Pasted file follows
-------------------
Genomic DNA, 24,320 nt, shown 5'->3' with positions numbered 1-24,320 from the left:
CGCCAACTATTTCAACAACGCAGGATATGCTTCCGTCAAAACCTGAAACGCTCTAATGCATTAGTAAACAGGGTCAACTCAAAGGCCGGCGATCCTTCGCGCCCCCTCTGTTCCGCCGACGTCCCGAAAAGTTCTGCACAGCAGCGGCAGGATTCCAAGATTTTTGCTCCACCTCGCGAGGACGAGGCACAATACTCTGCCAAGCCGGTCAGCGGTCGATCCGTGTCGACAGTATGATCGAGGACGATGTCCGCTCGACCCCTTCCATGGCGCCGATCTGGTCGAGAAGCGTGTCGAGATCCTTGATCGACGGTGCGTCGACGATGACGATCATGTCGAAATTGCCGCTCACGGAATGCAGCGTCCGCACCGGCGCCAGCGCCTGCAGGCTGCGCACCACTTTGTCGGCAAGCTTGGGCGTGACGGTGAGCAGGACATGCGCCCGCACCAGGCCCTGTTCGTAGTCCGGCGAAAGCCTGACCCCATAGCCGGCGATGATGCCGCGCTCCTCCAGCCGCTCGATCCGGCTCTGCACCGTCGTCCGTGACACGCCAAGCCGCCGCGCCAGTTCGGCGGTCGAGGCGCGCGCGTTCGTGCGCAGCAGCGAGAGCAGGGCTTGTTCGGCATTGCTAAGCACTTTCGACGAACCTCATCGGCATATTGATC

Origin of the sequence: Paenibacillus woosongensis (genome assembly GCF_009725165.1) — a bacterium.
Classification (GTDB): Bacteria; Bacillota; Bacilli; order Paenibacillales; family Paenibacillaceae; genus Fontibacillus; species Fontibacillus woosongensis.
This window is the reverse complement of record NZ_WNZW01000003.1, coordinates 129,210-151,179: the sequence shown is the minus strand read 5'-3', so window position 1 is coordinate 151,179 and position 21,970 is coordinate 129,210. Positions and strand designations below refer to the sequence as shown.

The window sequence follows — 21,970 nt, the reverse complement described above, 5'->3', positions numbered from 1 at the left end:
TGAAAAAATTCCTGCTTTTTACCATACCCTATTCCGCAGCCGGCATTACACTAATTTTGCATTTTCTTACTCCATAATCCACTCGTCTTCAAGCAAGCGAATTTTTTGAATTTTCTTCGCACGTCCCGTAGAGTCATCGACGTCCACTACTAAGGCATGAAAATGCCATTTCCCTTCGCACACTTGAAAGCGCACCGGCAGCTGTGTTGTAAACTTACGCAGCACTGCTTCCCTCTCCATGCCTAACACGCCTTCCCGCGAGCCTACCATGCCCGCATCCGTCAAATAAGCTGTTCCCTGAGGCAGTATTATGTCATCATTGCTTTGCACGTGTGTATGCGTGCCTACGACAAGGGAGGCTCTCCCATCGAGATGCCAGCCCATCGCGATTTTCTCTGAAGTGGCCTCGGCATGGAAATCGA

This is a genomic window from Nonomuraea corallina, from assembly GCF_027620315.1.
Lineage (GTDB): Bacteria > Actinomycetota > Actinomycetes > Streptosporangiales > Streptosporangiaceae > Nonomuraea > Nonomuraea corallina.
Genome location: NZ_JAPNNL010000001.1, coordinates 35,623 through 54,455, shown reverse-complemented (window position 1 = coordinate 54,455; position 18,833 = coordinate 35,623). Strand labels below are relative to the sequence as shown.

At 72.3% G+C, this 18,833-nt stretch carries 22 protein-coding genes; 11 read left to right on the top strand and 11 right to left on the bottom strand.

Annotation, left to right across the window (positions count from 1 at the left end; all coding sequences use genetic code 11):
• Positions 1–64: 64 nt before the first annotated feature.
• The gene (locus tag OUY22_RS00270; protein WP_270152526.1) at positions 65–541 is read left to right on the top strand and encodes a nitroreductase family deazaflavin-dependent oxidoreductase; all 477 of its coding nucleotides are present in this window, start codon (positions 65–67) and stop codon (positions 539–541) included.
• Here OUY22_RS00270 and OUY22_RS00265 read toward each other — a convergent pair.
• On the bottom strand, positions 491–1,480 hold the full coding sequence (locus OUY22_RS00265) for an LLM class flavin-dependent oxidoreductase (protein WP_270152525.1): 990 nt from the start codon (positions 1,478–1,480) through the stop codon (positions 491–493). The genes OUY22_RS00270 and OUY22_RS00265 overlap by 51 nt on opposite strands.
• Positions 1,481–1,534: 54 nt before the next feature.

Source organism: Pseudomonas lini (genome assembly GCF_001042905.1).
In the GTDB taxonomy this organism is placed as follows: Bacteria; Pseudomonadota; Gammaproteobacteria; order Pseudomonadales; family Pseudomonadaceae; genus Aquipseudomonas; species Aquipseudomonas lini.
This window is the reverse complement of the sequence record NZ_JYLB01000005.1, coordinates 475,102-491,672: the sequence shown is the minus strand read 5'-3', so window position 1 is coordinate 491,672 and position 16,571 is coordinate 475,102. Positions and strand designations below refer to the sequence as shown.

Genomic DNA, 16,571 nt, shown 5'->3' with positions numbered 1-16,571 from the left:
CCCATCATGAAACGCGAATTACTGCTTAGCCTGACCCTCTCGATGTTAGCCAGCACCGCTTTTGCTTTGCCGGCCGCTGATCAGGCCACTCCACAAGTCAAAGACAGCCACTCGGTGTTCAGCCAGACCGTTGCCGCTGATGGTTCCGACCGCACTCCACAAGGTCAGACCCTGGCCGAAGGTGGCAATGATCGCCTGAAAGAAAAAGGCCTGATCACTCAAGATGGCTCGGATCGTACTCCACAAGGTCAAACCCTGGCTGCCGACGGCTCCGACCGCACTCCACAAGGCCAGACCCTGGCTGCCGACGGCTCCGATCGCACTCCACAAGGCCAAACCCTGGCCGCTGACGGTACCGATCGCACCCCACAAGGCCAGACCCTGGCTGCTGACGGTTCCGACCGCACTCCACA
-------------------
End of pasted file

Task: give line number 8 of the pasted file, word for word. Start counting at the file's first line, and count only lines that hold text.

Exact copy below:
This is a genomic window from Nonomuraea corallina, from assembly GCF_027620315.1.